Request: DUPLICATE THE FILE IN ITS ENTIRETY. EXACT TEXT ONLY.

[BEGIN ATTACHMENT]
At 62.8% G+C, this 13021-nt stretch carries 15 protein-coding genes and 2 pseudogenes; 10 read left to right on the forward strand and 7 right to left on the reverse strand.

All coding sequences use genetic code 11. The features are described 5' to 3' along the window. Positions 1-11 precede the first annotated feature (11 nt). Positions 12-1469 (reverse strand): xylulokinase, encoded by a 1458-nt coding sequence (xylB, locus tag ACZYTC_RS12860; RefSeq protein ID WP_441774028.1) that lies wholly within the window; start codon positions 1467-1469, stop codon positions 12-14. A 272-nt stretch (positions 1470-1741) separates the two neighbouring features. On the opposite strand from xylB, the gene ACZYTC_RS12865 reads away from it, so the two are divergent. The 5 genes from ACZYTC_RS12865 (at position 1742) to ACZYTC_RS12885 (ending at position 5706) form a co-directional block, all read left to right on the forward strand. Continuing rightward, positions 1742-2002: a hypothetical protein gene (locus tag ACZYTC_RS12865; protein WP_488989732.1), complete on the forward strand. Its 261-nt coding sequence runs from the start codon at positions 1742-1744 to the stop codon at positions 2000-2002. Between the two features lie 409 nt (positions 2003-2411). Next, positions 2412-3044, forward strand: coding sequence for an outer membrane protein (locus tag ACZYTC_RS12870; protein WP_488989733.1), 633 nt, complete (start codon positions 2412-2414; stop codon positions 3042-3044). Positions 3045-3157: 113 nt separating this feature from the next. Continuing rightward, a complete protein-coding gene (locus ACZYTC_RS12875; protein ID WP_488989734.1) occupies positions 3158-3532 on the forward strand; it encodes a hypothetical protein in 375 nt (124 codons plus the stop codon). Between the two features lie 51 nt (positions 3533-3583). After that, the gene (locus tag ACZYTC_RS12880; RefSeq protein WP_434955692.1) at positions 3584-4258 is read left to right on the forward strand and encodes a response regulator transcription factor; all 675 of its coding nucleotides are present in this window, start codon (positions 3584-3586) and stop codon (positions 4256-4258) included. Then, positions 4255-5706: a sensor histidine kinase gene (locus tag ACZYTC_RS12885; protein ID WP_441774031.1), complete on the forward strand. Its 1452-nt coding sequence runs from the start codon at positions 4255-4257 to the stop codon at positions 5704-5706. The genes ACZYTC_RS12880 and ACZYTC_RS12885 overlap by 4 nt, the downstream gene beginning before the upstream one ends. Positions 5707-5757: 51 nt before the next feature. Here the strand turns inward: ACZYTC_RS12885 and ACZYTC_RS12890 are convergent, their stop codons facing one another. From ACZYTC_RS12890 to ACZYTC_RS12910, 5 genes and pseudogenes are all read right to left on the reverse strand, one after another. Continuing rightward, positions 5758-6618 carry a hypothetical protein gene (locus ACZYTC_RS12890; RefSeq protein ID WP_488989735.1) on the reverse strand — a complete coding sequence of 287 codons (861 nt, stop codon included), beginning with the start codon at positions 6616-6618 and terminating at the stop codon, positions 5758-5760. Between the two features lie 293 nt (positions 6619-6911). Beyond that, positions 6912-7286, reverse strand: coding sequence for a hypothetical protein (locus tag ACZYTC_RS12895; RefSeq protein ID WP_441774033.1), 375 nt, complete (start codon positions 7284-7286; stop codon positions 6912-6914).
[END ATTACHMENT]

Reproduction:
At 62.8% G+C, this 13021-nt stretch carries 15 protein-coding genes and 2 pseudogenes; 10 read left to right on the forward strand and 7 right to left on the reverse strand.

All coding sequences use genetic code 11. The features are described 5' to 3' along the window. Positions 1-11 precede the first annotated feature (11 nt). Positions 12-1469 (reverse strand): xylulokinase, encoded by a 1458-nt coding sequence (xylB, locus tag ACZYTC_RS12860; RefSeq protein ID WP_441774028.1) that lies wholly within the window; start codon positions 1467-1469, stop codon positions 12-14. A 272-nt stretch (positions 1470-1741) separates the two neighbouring features. On the opposite strand from xylB, the gene ACZYTC_RS12865 reads away from it, so the two are divergent. The 5 genes from ACZYTC_RS12865 (at position 1742) to ACZYTC_RS12885 (ending at position 5706) form a co-directional block, all read left to right on the forward strand. Continuing rightward, positions 1742-2002: a hypothetical protein gene (locus tag ACZYTC_RS12865; protein WP_488989732.1), complete on the forward strand. Its 261-nt coding sequence runs from the start codon at positions 1742-1744 to the stop codon at positions 2000-2002. Between the two features lie 409 nt (positions 2003-2411). Next, positions 2412-3044, forward strand: coding sequence for an outer membrane protein (locus tag ACZYTC_RS12870; protein WP_488989733.1), 633 nt, complete (start codon positions 2412-2414; stop codon positions 3042-3044). Positions 3045-3157: 113 nt separating this feature from the next. Continuing rightward, a complete protein-coding gene (locus ACZYTC_RS12875; protein ID WP_488989734.1) occupies positions 3158-3532 on the forward strand; it encodes a hypothetical protein in 375 nt (124 codons plus the stop codon). Between the two features lie 51 nt (positions 3533-3583). After that, the gene (locus tag ACZYTC_RS12880; RefSeq protein WP_434955692.1) at positions 3584-4258 is read left to right on the forward strand and encodes a response regulator transcription factor; all 675 of its coding nucleotides are present in this window, start codon (positions 3584-3586) and stop codon (positions 4256-4258) included. Then, positions 4255-5706: a sensor histidine kinase gene (locus tag ACZYTC_RS12885; protein ID WP_441774031.1), complete on the forward strand. Its 1452-nt coding sequence runs from the start codon at positions 4255-4257 to the stop codon at positions 5704-5706. The genes ACZYTC_RS12880 and ACZYTC_RS12885 overlap by 4 nt, the downstream gene beginning before the upstream one ends. Positions 5707-5757: 51 nt before the next feature. Here the strand turns inward: ACZYTC_RS12885 and ACZYTC_RS12890 are convergent, their stop codons facing one another. From ACZYTC_RS12890 to ACZYTC_RS12910, 5 genes and pseudogenes are all read right to left on the reverse strand, one after another. Continuing rightward, positions 5758-6618 carry a hypothetical protein gene (locus ACZYTC_RS12890; RefSeq protein ID WP_488989735.1) on the reverse strand — a complete coding sequence of 287 codons (861 nt, stop codon included), beginning with the start codon at positions 6616-6618 and terminating at the stop codon, positions 5758-5760. Between the two features lie 293 nt (positions 6619-6911). Beyond that, positions 6912-7286, reverse strand: coding sequence for a hypothetical protein (locus tag ACZYTC_RS12895; RefSeq protein ID WP_441774033.1), 375 nt, complete (start codon positions 7284-7286; stop codon positions 6912-6914).